As a songwriter, Freedy Johnston doesn't shrink away from the terrible things he's seen and heard, but his new full-length Rain on the City is far from being the testament of a tortured artist. Cut in Nashville with the help of some of the city's best musicians, Rain is Johnston's first set of original songs in nearly a decade. As he did on a series of classic records made in the '90s, Johnston advances the singer-songwriter moment by years. Unlike many of his more lauded peers, he's both a tunesmith and a musician whose canny structures communicate a state of mind that words alone can never express.
Produced by Richard McLaurin at The House of David, Rain on the City is the record Johnston has been trying to make for a good portion of the last decade. He came to town in 2007 and cut a collection of pop cover tunes, My Favorite Waste of Time, which paid tribute to the kind of songwriting that has inspired him. Johnston did fine by Burt Bacharach and Marshall Crenshaw, but Rain is a deeper record.
"What you're hearing on Rain on the City is a lot of work," Johnston says from his home in New York City. "It's not like the covers record, where the vocals are live vocals. These are live vocals in a way, but one of Richard's strengths is that he really knows how to get vocals. It takes a while sometimes to get the right one. That was the point, anyway: Don't hide the vocal. Speak to the world, basically."
Johnston was born in 1961 in Kinsley, Kan., and became interested in performing after hearing such punk and new wave acts as Elvis Costello and Pere Ubu. He moved to New York in the mid-'80s and devoted himself to songwriting. Signed to indie label Bar/None, he released his debut The Trouble Tree in 1990. He followed it two years later with Can You Fly, which established him as a major talent.
With beautifully spare arrangements and lyrics that were evocative but never cryptic, Can You Fly peaked with "Responsible," a brilliant song about a man who has lost his daughter to the lure of New York. Colored with lap steel and Syd Straw's backing vocals, Can You Fly updated the kind of singer-songwriter records that seemed obsolete in a shiny new decade. Johnston then released his major-label debut, 1994's This Perfect World, which yielded his best-known song, "Bad Reputation."
Johnston says his approach has changed as he's matured. "I remember in earlier years being able to write songs much more quickly," he says. "I didn't know as much. And so, in a way, it's sad to have to grow up. There might be something that I can't do any more. But you know, I've been roundly criticized for that kind of thinking by my buddy [songwriter] Jon Dee Graham. I realize if I were writing them now, I might do them in a different way."
This Perfect World was a charming shot at a conventional pop record. Still, "Bad Reputation" sounded slightly one-dimensional compared to great Can You Fly tracks such as "Wheels" or "Sincere." Johnston returned to form on 1997's Never Home, a collection featuring quasi-rockers and ruminative numbers. His flat Midwestern inflections complemented his sly chord changes and conversational lyrics, making him an American cousin to Grant McLennan of Australia's The Go-Betweens.
Much like The Go-Betweens, Johnston was a victim of that double edge: critical acclaim on the one side, general indifference by the record-buying public on the other. After releasing Right Between the Promises in 2001, Johnston put out a compilation of early demos and began a protracted search for a new home and a revitalized career. He says he went through some tough times in the last decade, moving from his longtime home in New York to such far-flung locales as Austin and Nashville.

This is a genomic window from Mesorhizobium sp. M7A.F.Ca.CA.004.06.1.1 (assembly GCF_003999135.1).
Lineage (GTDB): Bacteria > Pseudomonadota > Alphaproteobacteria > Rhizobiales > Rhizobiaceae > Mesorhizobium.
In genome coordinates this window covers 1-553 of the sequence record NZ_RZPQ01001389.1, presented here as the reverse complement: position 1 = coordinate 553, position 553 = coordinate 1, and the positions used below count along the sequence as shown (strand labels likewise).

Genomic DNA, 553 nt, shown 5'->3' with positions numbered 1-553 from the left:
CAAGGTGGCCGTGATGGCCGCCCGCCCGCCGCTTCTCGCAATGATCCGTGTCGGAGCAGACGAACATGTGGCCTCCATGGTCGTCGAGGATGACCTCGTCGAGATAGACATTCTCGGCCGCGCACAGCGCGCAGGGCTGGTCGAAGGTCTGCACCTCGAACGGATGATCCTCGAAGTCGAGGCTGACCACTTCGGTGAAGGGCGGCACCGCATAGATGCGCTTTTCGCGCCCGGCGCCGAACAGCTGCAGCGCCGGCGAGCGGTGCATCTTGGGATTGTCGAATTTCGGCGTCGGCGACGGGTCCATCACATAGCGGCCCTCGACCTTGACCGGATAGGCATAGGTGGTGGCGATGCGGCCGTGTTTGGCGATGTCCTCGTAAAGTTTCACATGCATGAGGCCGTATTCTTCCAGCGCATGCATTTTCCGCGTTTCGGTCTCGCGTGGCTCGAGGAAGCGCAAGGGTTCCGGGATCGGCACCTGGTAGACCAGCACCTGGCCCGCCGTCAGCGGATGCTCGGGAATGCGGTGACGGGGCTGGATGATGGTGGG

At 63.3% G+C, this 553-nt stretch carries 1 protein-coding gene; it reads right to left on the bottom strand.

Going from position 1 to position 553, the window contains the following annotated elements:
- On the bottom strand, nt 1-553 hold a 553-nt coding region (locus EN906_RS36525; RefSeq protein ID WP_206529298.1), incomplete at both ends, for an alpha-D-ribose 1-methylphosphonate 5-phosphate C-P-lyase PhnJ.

"I was lookin' for a new town to live in, frankly," he says. "I'd lived in New York since '86 or so, and I was looking to restart. I wasn't really acquainted with Nashville, other than doin' a gig. I wouldn't really hang. So I realized I needed to move there—there's a lot to learn. All those great players. Just being able to meet the guys was reason enough to live there for a while."
Johnston says he made little effort to get a publishing deal or do business in Nashville. "I mainly worked with [producer] Ed Pettersen and with Richard at House of David," he says. "I'm more of a gearhead. I think if there's a fear of Nashville, the fear is of employment and money. It's the money trench, as Hunter Thompson put it. The business side of Nashville is essential, in a way, obviously. Somebody's got to do it."
Rain on the City benefits from McLaurin's meticulous production and the playing of such Nashville stalwarts as drummer Pete Abbott and keyboardist David Briggs. Steve Herman adds flugelhorn to two tracks, while McLaurin colors the proceedings with lap steel and mandolin. The arrangements stop and start, mirroring Johnston's tales of loneliness, indecision and loss.
"Lonely Penny" and "Don't Fall in Love With a Lonely Girl" demonstrate Johnston's gift for compressed narrative. "Don't fall in love with a lonely girl / 'Cause you'll never be alone with her," Johnston sings. Elsewhere, "The Devil Raises His Own" updates '60s pop and "The Kind of Love We're In" is North American bossa nova. Rain is a notch below Can You Fly, but its maturity gives it a depth that's ultimately almost as satisfying.
"I wish I could control it, but there's no keeping your life out of your music," Johnston says. "I don't write specifically confessional songs. There is a lot of wandering and loneliness in the record. But things are much better than they were even six months ago. It's like, 'OK, I earned it.' "
"Cory Branan. –Brandon Jazz" - YES
Jack likes hip hop. The guy is a Detroit native, any music about struggle is…
jared corder complaining about people moving here is a bit ironic. pot meet kettle.
nobody said so so glos and desaparecidos for best 2013 show! surprising.